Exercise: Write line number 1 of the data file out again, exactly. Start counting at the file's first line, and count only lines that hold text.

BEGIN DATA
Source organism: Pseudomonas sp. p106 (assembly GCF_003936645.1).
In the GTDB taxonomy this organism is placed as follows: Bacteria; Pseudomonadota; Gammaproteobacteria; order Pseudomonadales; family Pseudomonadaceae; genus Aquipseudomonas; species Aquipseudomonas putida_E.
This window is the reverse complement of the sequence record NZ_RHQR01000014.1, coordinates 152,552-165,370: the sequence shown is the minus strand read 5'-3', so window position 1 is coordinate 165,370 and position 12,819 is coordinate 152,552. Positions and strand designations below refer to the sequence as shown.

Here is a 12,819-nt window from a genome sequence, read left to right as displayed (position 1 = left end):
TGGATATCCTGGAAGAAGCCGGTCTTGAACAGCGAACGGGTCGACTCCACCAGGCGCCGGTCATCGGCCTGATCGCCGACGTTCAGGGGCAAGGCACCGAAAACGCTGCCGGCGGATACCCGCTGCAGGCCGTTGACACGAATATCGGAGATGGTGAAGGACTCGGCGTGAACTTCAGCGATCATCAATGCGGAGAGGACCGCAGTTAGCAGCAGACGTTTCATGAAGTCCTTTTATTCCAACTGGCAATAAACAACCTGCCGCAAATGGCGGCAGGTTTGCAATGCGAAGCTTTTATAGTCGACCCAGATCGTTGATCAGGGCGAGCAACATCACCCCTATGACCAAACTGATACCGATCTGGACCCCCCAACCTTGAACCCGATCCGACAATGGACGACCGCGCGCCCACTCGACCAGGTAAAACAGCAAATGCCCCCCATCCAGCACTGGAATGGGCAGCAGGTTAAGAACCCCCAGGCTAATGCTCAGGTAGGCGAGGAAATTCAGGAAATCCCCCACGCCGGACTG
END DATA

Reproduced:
Source organism: Pseudomonas sp. p106 (assembly GCF_003936645.1).